The suspect from a violent knife attack on Surrey’s SkyTrain has been released with conditions less than two weeks after the incident left a 24-year-old man in the hospital in serious condition.
The suspect is a 29-year-old man from Burnaby who was arrested last Friday and has been ordered not to possess knives or contact the victim. The Metro Vancouver Transit Police are recommending charges of assault with a weapon and possession of a weapon purpose.
According to a report by Global News, the victim has since been discharged from the hospital after recovering from a serious stab wound in the stomach.
The attack happened at around 1 am when the suspect had allegedly stabbed the victim and continued riding the train.
The stabbing is part of a series of recent attacks on Surrey’s SkyTrain. Just this month, a 17-year-old victim died after taking the bus near King George Station.
On April 1st, suspect Abdul Aziz Kawam was arrested for slashing a man’s throat on a bus travelling on Fraser Highway. Kawam allegedly made statements about having conducted the attack for the so-called Islamic State (ISIS).
In response to rising incidents of violent crime, Conservative leader Pierre Poilievre held a press conference late last month criticizing Prime Minister Justin Trudeau’s bail reforms.
“The crime wave is the direct result of Justin Trudeau and the NDP allowing repeat violent offenders onto the streets again,” said Poilievre. “They have flooded our streets with repeat, dangerous offenders and drugs and the results are plain to all eyes.”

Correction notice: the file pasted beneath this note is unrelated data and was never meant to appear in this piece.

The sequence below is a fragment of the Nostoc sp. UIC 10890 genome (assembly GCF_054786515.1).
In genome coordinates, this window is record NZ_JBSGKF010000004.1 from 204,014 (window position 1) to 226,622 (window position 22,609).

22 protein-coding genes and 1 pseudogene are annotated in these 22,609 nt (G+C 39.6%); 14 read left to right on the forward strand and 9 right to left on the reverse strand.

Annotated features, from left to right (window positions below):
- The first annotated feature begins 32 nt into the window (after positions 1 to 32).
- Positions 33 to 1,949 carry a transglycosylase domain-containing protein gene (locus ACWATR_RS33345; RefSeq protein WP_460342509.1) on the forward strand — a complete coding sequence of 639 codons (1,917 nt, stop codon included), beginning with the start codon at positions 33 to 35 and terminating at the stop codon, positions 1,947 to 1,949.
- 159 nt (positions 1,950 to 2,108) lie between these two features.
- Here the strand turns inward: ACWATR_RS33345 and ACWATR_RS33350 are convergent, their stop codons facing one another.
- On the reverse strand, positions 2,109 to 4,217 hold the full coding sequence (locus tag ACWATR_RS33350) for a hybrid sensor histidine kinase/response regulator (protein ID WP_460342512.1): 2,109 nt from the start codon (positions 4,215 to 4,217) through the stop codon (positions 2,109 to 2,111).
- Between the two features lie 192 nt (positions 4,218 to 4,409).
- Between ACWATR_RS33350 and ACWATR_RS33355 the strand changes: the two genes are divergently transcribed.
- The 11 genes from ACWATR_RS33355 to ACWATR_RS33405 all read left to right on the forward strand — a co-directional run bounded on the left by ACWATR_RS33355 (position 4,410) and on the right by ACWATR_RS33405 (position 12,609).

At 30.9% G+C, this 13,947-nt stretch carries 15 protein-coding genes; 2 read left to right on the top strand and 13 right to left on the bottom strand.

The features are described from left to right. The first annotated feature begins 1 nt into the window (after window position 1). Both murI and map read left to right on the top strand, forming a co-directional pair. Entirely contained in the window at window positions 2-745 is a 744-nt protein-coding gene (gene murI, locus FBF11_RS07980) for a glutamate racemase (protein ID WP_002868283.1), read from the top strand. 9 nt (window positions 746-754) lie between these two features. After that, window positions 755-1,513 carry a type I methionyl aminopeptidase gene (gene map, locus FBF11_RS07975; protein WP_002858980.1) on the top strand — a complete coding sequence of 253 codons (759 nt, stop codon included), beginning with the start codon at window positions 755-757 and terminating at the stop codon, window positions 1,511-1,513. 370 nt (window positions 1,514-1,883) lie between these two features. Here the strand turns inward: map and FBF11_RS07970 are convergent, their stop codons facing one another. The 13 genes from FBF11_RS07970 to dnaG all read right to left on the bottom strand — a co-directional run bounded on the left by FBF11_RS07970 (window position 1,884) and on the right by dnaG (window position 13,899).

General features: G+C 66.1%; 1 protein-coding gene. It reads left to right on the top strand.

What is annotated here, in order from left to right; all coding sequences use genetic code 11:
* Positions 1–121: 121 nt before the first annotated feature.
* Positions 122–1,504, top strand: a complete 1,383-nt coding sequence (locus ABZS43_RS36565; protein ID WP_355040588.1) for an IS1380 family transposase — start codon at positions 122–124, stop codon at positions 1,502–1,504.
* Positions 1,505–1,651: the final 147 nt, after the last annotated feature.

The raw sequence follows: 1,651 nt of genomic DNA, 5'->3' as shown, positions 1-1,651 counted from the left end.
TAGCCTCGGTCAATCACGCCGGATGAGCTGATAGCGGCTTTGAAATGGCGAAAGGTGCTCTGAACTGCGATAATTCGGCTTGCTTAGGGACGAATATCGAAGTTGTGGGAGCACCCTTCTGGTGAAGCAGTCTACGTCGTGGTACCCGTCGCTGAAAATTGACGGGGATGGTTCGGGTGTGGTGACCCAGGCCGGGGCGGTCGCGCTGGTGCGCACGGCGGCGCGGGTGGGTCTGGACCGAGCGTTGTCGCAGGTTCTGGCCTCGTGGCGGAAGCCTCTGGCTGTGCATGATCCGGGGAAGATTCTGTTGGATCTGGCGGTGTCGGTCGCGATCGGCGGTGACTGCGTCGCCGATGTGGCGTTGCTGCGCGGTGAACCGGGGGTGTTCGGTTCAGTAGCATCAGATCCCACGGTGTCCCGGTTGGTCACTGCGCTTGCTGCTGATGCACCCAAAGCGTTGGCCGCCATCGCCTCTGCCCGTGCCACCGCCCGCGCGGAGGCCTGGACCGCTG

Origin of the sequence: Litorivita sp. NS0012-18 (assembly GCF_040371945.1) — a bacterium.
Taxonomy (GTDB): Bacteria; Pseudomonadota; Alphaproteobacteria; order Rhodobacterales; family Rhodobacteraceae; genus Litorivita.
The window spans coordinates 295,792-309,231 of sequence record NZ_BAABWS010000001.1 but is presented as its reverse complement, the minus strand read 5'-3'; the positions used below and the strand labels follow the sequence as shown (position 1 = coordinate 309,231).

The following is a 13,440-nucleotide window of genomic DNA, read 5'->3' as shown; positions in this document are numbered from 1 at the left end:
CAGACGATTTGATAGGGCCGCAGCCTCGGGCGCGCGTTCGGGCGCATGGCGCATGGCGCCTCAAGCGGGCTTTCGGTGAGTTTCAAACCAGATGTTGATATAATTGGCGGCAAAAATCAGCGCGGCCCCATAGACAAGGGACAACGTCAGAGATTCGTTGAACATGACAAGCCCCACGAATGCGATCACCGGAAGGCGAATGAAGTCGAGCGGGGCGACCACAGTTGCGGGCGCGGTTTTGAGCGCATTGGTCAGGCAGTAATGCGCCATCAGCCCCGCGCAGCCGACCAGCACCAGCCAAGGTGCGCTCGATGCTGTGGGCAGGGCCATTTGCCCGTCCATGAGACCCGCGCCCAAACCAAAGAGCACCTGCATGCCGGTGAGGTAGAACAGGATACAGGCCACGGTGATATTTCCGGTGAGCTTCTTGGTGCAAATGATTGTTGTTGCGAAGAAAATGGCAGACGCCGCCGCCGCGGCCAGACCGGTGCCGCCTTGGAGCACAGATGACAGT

“It’s time to bring some common sense back to our justice system.”
Last month, in the span of a few days, a 16-year-old boy was stabbed and killed in Toronto’s Keele station, a 37-year-old man was stabbed to death in broad daylight at a downtown Vancouver Starbucks and a 15-year-old girl was shot in Calgary’s Martindale community.
At a press conference in Edmonton in April, Poilievre said the solution is to end catch-and-release and introduce “jail not bail” for repeat, violent offenders.
He also touted the Alberta government’s approach to treating addiction in the province. Since forming government in 2019, the UCP has spent millions developing recovery communities.